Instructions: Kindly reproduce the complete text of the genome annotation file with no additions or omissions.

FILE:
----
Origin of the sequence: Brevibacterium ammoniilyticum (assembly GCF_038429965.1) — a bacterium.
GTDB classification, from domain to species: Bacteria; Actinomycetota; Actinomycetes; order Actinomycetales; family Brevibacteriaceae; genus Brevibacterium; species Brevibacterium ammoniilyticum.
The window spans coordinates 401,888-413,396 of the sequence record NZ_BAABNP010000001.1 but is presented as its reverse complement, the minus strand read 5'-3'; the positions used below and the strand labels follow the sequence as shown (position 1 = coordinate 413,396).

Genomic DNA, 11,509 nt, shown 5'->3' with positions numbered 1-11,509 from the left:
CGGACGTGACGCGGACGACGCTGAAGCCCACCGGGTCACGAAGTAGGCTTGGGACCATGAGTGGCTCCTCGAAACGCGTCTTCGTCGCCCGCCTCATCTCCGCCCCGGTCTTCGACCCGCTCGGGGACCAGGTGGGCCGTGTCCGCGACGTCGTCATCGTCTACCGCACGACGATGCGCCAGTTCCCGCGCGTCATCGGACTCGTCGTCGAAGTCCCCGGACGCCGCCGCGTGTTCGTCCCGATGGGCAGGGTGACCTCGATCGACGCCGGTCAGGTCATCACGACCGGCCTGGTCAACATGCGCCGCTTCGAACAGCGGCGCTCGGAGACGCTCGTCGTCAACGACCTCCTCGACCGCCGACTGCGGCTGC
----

Origin of the sequence: Brevibacterium ammoniilyticum (assembly GCF_038429965.1) — a bacterium.
GTDB classification, from domain to species: Bacteria; Actinomycetota; Actinomycetes; order Actinomycetales; family Brevibacteriaceae; genus Brevibacterium; species Brevibacterium ammoniilyticum.
The window spans coordinates 401,888-413,396 of the sequence record NZ_BAABNP010000001.1 but is presented as its reverse complement, the minus strand read 5'-3'; the positions used below and the strand labels follow the sequence as shown (position 1 = coordinate 413,396).

Genomic DNA, 11,509 nt, shown 5'->3' with positions numbered 1-11,509 from the left:
CGGACGTGACGCGGACGACGCTGAAGCCCACCGGGTCACGAAGTAGGCTTGGGACCATGAGTGGCTCCTCGAAACGCGTCTTCGTCGCCCGCCTCATCTCCGCCCCGGTCTTCGACCCGCTCGGGGACCAGGTGGGCCGTGTCCGCGACGTCGTCATCGTCTACCGCACGACGATGCGCCAGTTCCCGCGCGTCATCGGACTCGTCGTCGAAGTCCCCGGACGCCGCCGCGTGTTCGTCCCGATGGGCAGGGTGACCTCGATCGACGCCGGTCAGGTCATCACGACCGGCCTGGTCAACATGCGCCGCTTCGAACAGCGGCGCTCGGAGACGCTCGTCGTCAACGACCTCCTCGACCGCCGACTGCGGCTGC